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Training classes and Behaviour Modification
using Positive (Force Free) Training

What does "force free training" or "positive training" mean, and why should we use it?

 

I am very clear about the training methods I use on this website, and on social media.  I don't use vague language or generalisations or "trainer speak", because I have nothing to hide and I am happy to explain my training methods to anyone who asks.

There are dozens of scientific research papers and articles written by acknowledged animal behaviour experts as well as veterinary bodies and various animal centred organisations, all of which are available online. All this research shows that using punishment to train dogs is damaging to a dog’s physical and mental wellbeing and the relationship between dog and owner.  It also shows that using force free training is the most humane and effective way to train animals.  Please click here for a list of links to scientific articles about why punishment should not be used in dog training.

 

I call myself a “force free trainer” which is someone who uses positive training methods.  Some trainers might call themselves "purely positive" or simply "positive".  Training with force free methods means that your dog  will not be jerked on the leash, or be wearing a prong collar or shock collar. He won't be yelled at or intimidated either, because he didn't get it right. He won't be manhandled, or pulled around. Research shows that if a dog is constantly punished for not getting it right, then the dog may eventually cease to try, shut down and lose confidence. Using positive training is about setting the dog up for success, and giving the dog every opportunity to get it right, which increases the dog's confidence. When a dog doesn't get it right with positive training, we assume it is the trainer who has got it wrong, not the dog because we have not sufficiently helped the dog to understand what we want or there are circumstances in that moment which are the reasons the dog does not comply.  In training that uses punishment,  it is very often assumed that the dog is purposely being "wilful", "stubborn" or "disobedient" and he is punished for it by a jerk on his neck from the leash or something more severe.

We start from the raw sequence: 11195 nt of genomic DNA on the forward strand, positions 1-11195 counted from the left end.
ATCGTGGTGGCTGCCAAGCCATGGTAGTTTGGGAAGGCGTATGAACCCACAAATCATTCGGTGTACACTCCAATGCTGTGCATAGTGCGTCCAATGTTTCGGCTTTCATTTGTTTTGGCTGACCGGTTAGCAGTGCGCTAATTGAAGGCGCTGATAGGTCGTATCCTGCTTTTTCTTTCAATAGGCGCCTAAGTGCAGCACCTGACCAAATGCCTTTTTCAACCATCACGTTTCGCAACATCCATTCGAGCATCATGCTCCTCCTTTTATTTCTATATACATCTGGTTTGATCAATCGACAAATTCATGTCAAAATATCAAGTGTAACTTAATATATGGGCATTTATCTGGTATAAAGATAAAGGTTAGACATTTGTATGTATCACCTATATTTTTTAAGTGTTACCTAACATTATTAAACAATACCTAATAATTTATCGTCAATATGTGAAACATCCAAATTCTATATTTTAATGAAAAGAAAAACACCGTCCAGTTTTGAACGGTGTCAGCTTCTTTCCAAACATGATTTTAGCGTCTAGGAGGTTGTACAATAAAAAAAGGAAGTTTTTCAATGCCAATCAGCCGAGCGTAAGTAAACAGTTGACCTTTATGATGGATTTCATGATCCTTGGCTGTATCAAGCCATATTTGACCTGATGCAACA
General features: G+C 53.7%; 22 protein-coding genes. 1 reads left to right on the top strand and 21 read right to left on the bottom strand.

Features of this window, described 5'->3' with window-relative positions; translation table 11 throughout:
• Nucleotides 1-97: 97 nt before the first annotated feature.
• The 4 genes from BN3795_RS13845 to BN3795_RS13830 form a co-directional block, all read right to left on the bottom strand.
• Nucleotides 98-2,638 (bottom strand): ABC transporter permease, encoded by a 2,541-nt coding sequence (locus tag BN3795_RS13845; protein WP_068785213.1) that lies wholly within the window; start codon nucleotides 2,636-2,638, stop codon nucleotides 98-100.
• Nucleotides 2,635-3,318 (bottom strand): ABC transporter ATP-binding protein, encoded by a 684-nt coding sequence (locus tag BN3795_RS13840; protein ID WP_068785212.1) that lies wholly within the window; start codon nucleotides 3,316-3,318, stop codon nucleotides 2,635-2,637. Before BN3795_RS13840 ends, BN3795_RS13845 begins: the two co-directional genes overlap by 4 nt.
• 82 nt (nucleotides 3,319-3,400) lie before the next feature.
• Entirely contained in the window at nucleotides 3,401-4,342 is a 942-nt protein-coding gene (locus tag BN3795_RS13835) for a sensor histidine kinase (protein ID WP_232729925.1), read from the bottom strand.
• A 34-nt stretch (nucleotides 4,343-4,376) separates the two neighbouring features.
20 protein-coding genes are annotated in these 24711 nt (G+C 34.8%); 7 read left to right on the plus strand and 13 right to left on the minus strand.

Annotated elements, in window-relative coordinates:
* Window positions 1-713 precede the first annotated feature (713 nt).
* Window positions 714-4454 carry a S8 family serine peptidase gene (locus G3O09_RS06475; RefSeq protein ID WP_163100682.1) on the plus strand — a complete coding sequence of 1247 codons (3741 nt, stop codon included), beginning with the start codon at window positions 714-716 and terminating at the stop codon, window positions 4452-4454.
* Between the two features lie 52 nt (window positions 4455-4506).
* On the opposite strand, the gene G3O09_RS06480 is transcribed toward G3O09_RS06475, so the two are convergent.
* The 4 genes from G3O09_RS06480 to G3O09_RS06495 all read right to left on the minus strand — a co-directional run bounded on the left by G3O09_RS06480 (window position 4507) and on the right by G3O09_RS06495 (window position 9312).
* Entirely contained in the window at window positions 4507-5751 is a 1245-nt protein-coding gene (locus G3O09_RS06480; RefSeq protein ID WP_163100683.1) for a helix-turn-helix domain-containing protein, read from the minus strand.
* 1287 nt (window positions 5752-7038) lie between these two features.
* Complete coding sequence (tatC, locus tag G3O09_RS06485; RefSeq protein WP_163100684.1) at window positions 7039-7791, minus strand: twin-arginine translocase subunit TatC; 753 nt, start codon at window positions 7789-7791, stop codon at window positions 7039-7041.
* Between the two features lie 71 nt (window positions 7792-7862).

Positive training is based in science.   Your dog will not be "bribed" with treats.  "Bribed" is a myth and it is not what we do. If you hear someone using that term, then it simply shows they do not understand what positive, science based training means.  The reason we use food in force free/positive training is that food is often the strongest reinforcement your dog will decide upon, but some dogs may find access to toys, or mere praise instead is sufficiently reinforcing for them.   It is the dog who decides what the reinforcement is, not us. 

 

Once we are sure that a dog has a solid grasp of the behaviour we are teaching, we aim to phase out the food rewards and then reward occasionally.

Zoo keepers can, and do train dangerous predators in their care to cooperate with them for medical checks, procedures and for enrichment purposes using positive training.  Science tells us that every species learns in the same way, (this is called **Learning Theory**)  be it dog, human or any species you care to mention (and surprisingly, this includes fish!)  Therefore, because we are using Learning Theory, we understand there is no dog that ever needs "tougher methods" in order to train it.  A modern, educated trainer NEVER needs to use physical punishment of any kind because the science we follow has demonstrated to us that there simply is no need.

 

In the training world, there's often a saying that "punishment begins where knowledge ends".

(** please click on the link to read about Learning Theory)

This is a biologist called Soham Mukherjee who specialises in reptiles.  He trains crocodiles, one of the world's most dangerous predators, using positive training only.  All he has is a large chunk of meat as a reward, and a target stick (which is not, by the way, to protect himself with!) He doesn't need a shock collar or a prong collar to train a predator that could kill him easily. He's so relaxed, he's not even wearing shoes!   Click on the photo for a short video of him training crocodiles.

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